Jeremiah calls them to trust God with their whole selves so that they will be like the “Acacia” tree instead of the “Arara” bush. The Acacia tree also grows out in the desert and it remains healthy and alive even when it goes for years without raining. This is because it has a hidden quality – its roots go very deep, and spread so far that they can find the underground sources of water that sustain them and give them life out in the desert. The trees are used for high quality perfume and incense. Because they remain connected to the source of life, they are able to give back to the world around them… unlike the Arara bush.

Paul says:

“Remember: A stingy planter gets a stingy crop; a lavish planter gets a lavish crop. I want each of you to take plenty of time to think it over, and make up your own mind what you will give. That will protect you against sob stories and arm-twisting. God loves it when the giver delights in the giving.”

During Jeremiah’s life, God’s people were exiled from their city to new cities in Babylon against their will. And they loved their old city. They even wrote dark songs and laments to their old home, and the great tragedy they had undergone, such as:

By the rivers of Babylon we sat and wept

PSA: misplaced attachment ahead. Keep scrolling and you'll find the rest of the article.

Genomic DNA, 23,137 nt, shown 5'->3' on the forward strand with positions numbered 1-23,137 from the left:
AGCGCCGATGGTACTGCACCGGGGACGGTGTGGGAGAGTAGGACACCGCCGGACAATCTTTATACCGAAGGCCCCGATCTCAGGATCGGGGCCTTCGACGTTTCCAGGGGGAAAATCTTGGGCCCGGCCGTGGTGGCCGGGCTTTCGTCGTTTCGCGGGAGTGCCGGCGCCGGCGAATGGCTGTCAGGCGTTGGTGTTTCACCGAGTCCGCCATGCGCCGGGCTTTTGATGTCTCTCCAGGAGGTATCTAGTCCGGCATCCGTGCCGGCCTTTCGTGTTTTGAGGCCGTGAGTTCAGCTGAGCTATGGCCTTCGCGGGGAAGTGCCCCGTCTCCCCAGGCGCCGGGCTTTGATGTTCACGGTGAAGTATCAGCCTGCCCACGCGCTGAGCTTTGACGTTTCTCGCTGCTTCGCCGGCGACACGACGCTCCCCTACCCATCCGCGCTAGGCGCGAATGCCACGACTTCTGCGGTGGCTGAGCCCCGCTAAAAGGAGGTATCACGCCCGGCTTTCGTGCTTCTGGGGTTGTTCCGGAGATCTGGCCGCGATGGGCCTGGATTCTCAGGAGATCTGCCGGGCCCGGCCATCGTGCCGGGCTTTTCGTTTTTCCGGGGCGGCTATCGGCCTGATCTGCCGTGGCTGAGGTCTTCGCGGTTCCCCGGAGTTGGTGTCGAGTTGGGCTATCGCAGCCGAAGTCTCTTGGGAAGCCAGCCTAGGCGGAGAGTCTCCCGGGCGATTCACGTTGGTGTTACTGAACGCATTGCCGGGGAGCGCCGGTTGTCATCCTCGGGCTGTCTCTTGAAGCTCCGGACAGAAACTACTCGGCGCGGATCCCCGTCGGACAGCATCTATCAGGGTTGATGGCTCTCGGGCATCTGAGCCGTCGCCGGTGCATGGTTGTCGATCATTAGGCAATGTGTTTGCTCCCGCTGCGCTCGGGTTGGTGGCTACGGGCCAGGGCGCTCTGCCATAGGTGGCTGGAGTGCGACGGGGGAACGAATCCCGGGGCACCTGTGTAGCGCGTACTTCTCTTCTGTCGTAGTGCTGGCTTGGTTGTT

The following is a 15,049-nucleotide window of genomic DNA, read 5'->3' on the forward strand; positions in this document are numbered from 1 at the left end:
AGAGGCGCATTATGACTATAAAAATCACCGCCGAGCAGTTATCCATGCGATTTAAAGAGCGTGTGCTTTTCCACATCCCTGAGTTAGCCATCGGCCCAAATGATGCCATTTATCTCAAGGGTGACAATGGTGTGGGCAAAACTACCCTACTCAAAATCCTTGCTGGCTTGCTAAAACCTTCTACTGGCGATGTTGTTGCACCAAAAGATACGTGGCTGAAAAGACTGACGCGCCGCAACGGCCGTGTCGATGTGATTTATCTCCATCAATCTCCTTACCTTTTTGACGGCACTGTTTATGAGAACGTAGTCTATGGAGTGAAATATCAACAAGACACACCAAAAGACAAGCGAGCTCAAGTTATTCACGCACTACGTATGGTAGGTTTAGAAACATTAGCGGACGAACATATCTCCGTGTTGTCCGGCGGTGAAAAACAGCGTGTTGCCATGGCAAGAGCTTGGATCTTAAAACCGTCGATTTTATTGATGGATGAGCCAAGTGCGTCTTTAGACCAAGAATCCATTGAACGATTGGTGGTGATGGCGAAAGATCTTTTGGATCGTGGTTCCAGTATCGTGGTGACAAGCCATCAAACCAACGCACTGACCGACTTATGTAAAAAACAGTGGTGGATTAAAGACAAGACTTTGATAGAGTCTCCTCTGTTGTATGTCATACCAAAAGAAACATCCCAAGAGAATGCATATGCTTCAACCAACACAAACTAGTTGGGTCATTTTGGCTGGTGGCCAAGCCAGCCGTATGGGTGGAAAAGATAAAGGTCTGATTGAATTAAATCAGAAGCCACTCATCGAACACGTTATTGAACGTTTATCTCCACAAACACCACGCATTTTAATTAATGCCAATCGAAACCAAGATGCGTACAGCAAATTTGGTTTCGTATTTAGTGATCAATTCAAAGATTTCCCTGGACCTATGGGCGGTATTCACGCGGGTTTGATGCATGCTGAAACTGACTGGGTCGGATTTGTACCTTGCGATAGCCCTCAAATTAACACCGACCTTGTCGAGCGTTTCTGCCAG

when we remembered Zion.
There on the poplars
    we hung our harps,
for there our captors asked us for songs,
    our tormentors demanded songs of joy;
    they said, “Sing us one of the songs of Zion!”
How can we sing the songs of the Lord
    while in a foreign land?
If I forget you, Jerusalem,
    may my right hand forget its skill.
May my tongue cling to the roof of my mouth
    if I do not remember you,
if I do not consider Jerusalem
    my highest joy.

They were very disappointed with how their lives had turned out.

Disappointment after disappointment after disappointment.

After the people began to be carried off into exile in one wave after another, Jeremiah wrote a letter the exiles and told them to settle down and raise families in Babylon because their rescue was far-off.